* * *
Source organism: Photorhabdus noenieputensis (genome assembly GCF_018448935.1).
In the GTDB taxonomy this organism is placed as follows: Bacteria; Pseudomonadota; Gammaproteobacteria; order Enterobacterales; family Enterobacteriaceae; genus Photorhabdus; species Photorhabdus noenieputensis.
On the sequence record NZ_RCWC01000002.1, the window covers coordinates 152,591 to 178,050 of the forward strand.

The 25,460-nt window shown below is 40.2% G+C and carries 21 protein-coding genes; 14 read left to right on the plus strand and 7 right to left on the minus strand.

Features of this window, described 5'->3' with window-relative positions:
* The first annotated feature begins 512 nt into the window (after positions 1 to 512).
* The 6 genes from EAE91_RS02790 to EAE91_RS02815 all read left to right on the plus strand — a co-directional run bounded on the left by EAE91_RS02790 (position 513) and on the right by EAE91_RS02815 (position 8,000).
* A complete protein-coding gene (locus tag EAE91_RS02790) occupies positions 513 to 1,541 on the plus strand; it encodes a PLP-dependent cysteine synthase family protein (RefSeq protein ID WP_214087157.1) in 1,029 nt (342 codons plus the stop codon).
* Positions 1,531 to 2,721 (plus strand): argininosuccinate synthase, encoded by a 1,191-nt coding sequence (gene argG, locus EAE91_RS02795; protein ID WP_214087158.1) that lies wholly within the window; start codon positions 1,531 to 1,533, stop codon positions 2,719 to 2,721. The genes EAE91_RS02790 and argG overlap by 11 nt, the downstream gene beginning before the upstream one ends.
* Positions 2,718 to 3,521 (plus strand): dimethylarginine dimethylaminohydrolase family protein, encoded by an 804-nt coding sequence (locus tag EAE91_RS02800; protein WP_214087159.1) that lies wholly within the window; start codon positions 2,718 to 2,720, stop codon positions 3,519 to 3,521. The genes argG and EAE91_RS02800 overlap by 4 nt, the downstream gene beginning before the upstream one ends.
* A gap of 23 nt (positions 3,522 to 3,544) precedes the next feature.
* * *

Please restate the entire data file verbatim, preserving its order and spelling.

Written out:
Source organism: Photorhabdus noenieputensis (genome assembly GCF_018448935.1).
In the GTDB taxonomy this organism is placed as follows: Bacteria; Pseudomonadota; Gammaproteobacteria; order Enterobacterales; family Enterobacteriaceae; genus Photorhabdus; species Photorhabdus noenieputensis.
On the sequence record NZ_RCWC01000002.1, the window covers coordinates 152,591 to 178,050 of the forward strand.

The 25,460-nt window shown below is 40.2% G+C and carries 21 protein-coding genes; 14 read left to right on the plus strand and 7 right to left on the minus strand.

Features of this window, described 5'->3' with window-relative positions:
* The first annotated feature begins 512 nt into the window (after positions 1 to 512).
* The 6 genes from EAE91_RS02790 to EAE91_RS02815 all read left to right on the plus strand — a co-directional run bounded on the left by EAE91_RS02790 (position 513) and on the right by EAE91_RS02815 (position 8,000).
* A complete protein-coding gene (locus tag EAE91_RS02790) occupies positions 513 to 1,541 on the plus strand; it encodes a PLP-dependent cysteine synthase family protein (RefSeq protein ID WP_214087157.1) in 1,029 nt (342 codons plus the stop codon).
* Positions 1,531 to 2,721 (plus strand): argininosuccinate synthase, encoded by a 1,191-nt coding sequence (gene argG, locus EAE91_RS02795; protein ID WP_214087158.1) that lies wholly within the window; start codon positions 1,531 to 1,533, stop codon positions 2,719 to 2,721. The genes EAE91_RS02790 and argG overlap by 11 nt, the downstream gene beginning before the upstream one ends.
* Positions 2,718 to 3,521 (plus strand): dimethylarginine dimethylaminohydrolase family protein, encoded by an 804-nt coding sequence (locus tag EAE91_RS02800; protein WP_214087159.1) that lies wholly within the window; start codon positions 2,718 to 2,720, stop codon positions 3,519 to 3,521. The genes argG and EAE91_RS02800 overlap by 4 nt, the downstream gene beginning before the upstream one ends.
* A gap of 23 nt (positions 3,522 to 3,544) precedes the next feature.